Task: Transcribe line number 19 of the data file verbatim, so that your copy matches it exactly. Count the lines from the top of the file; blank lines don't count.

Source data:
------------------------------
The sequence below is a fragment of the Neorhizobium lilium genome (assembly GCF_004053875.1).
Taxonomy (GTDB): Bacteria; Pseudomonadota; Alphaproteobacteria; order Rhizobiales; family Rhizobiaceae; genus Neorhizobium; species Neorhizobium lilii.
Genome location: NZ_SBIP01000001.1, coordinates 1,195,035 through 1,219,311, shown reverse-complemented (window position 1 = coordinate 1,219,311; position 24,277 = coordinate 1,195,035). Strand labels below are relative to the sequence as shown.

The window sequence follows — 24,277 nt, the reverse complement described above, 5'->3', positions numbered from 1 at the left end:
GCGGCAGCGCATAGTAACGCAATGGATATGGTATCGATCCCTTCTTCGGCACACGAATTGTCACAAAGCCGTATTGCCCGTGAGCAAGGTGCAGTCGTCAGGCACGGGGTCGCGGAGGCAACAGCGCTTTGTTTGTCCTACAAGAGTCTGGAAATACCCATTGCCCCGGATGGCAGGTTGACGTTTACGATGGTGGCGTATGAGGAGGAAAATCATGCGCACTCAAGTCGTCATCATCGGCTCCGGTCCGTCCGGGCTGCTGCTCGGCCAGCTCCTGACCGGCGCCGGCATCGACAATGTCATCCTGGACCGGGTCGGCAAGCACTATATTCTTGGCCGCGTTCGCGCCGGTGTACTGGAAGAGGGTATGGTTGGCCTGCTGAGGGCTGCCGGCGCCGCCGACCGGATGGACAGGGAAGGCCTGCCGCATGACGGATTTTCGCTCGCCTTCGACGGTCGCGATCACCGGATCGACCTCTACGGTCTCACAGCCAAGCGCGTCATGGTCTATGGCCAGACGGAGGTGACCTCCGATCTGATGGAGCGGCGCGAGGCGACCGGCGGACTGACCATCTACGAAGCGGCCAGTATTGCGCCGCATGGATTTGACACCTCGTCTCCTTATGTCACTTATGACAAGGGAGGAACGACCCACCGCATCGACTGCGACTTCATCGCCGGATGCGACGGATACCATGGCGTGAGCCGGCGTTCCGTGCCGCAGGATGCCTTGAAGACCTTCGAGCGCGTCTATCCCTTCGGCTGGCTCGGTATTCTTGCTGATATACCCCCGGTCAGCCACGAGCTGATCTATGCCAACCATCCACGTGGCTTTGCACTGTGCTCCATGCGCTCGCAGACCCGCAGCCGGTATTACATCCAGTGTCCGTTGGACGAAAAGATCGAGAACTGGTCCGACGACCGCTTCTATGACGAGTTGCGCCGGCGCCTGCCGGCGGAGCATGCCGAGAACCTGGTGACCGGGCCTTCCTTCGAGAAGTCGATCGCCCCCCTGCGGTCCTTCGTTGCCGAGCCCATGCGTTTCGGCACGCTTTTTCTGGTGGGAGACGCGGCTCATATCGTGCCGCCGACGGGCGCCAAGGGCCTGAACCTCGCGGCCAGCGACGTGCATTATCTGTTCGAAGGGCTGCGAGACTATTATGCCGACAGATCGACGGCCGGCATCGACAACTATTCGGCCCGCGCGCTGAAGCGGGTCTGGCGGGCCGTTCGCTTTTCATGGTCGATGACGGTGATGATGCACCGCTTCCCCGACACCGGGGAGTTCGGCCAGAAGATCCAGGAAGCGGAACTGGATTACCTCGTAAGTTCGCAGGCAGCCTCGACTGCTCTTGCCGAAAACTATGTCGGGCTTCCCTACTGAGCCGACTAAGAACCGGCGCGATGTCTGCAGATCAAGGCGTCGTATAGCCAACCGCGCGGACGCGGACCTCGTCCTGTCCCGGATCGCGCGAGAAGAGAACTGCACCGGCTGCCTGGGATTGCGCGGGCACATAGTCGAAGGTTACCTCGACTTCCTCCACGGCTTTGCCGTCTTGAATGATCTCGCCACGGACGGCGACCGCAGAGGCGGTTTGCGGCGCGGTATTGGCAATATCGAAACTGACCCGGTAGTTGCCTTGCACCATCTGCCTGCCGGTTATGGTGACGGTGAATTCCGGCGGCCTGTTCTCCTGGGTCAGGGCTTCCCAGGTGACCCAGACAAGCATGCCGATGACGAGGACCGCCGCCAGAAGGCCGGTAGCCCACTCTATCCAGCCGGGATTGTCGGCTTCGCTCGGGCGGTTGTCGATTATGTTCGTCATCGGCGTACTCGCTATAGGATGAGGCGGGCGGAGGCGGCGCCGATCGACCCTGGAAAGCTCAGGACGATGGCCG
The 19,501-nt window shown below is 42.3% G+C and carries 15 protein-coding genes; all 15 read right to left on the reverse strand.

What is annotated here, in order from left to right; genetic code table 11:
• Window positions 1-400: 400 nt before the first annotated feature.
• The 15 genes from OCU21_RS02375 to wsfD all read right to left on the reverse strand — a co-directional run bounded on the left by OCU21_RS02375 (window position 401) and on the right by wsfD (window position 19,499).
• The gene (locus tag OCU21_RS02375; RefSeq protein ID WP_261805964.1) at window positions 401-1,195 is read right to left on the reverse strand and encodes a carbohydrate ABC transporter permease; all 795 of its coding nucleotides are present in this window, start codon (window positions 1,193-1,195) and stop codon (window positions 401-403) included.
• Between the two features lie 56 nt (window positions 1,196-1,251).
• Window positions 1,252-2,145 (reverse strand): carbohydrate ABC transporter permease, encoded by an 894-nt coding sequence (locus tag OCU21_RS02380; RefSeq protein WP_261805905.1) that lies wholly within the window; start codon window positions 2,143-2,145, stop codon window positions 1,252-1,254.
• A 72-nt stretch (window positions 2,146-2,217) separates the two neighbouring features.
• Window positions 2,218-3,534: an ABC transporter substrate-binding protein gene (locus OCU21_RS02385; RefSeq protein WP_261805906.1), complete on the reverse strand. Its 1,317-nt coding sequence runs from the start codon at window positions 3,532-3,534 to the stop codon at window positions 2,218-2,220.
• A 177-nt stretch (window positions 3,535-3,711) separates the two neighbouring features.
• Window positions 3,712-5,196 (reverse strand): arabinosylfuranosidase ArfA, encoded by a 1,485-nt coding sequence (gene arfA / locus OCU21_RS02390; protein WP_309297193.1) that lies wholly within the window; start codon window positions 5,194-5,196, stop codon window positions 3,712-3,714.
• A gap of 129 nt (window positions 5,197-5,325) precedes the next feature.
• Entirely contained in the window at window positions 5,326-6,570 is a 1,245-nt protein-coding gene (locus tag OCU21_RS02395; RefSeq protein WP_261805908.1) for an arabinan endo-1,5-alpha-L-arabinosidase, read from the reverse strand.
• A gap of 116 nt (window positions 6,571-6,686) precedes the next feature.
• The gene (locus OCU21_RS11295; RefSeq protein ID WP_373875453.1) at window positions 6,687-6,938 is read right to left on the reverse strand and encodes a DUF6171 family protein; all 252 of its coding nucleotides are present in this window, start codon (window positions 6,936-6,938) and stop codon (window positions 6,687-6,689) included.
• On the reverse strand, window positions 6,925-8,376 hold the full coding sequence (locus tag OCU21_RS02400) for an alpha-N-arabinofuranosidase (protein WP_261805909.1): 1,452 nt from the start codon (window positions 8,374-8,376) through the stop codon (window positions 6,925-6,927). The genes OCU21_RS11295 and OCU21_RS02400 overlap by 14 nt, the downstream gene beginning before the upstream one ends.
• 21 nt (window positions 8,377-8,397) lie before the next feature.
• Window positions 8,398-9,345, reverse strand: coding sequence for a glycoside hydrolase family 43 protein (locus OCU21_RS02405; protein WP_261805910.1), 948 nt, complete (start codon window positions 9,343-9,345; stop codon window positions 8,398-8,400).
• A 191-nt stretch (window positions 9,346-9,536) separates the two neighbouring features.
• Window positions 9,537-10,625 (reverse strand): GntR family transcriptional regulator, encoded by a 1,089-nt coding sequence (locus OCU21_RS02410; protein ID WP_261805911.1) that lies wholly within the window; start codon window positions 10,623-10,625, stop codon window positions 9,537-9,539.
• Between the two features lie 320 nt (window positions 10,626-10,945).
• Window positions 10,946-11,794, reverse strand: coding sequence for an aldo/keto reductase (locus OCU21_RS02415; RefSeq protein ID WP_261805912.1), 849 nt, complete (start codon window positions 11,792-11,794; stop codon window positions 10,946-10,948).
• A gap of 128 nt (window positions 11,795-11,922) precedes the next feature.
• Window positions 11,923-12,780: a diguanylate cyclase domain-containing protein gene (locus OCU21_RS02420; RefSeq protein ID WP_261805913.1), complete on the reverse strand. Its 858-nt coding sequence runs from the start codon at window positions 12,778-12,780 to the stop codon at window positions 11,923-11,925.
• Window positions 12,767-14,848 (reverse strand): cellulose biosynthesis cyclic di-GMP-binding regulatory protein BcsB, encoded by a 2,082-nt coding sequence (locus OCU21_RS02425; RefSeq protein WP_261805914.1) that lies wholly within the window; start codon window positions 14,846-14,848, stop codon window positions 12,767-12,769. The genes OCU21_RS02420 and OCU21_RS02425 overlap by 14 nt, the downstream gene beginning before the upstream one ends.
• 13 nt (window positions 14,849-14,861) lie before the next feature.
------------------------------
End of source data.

• A gap of 116 nt (window positions 6,571-6,686) precedes the next feature.